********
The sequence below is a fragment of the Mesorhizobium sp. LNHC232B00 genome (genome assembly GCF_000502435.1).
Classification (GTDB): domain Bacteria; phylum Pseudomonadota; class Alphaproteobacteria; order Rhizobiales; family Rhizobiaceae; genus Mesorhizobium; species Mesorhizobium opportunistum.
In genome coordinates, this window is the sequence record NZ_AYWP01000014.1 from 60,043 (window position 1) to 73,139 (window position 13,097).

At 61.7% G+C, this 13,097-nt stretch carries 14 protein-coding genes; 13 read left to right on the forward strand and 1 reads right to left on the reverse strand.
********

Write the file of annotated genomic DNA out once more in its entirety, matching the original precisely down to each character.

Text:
The sequence below is a fragment of the Mesorhizobium sp. LNHC232B00 genome (genome assembly GCF_000502435.1).
Classification (GTDB): domain Bacteria; phylum Pseudomonadota; class Alphaproteobacteria; order Rhizobiales; family Rhizobiaceae; genus Mesorhizobium; species Mesorhizobium opportunistum.
In genome coordinates, this window is the sequence record NZ_AYWP01000014.1 from 60,043 (window position 1) to 73,139 (window position 13,097).

At 61.7% G+C, this 13,097-nt stretch carries 14 protein-coding genes; 13 read left to right on the forward strand and 1 reads right to left on the reverse strand.